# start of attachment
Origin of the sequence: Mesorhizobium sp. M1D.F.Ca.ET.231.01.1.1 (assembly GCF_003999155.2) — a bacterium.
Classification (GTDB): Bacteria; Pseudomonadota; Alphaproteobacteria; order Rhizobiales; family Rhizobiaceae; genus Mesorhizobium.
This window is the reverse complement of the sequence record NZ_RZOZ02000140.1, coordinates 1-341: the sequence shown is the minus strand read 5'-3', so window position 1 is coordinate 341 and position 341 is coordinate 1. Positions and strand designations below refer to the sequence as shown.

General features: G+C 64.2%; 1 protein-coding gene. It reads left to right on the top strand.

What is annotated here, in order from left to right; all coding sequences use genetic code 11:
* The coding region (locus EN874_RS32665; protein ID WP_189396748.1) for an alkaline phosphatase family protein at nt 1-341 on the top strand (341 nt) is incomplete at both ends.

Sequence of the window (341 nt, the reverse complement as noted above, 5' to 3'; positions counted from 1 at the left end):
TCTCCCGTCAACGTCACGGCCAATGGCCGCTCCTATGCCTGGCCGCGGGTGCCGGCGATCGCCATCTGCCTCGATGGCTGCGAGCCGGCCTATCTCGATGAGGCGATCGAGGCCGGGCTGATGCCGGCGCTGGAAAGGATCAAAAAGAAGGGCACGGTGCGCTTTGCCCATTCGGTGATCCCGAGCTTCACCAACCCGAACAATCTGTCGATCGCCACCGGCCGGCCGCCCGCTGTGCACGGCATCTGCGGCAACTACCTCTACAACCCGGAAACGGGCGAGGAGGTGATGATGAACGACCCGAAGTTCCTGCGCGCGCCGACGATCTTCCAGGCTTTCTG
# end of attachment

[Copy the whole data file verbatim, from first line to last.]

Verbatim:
Origin of the sequence: Mesorhizobium sp. M1D.F.Ca.ET.231.01.1.1 (assembly GCF_003999155.2) — a bacterium.
Classification (GTDB): Bacteria; Pseudomonadota; Alphaproteobacteria; order Rhizobiales; family Rhizobiaceae; genus Mesorhizobium.
This window is the reverse complement of the sequence record NZ_RZOZ02000140.1, coordinates 1-341: the sequence shown is the minus strand read 5'-3', so window position 1 is coordinate 341 and position 341 is coordinate 1. Positions and strand designations below refer to the sequence as shown.

General features: G+C 64.2%; 1 protein-coding gene. It reads left to right on the top strand.

What is annotated here, in order from left to right; all coding sequences use genetic code 11:
* The coding region (locus EN874_RS32665; protein ID WP_189396748.1) for an alkaline phosphatase family protein at nt 1-341 on the top strand (341 nt) is incomplete at both ends.

Sequence of the window (341 nt, the reverse complement as noted above, 5' to 3'; positions counted from 1 at the left end):
TCTCCCGTCAACGTCACGGCCAATGGCCGCTCCTATGCCTGGCCGCGGGTGCCGGCGATCGCCATCTGCCTCGATGGCTGCGAGCCGGCCTATCTCGATGAGGCGATCGAGGCCGGGCTGATGCCGGCGCTGGAAAGGATCAAAAAGAAGGGCACGGTGCGCTTTGCCCATTCGGTGATCCCGAGCTTCACCAACCCGAACAATCTGTCGATCGCCACCGGCCGGCCGCCCGCTGTGCACGGCATCTGCGGCAACTACCTCTACAACCCGGAAACGGGCGAGGAGGTGATGATGAACGACCCGAAGTTCCTGCGCGCGCCGACGATCTTCCAGGCTTTCTG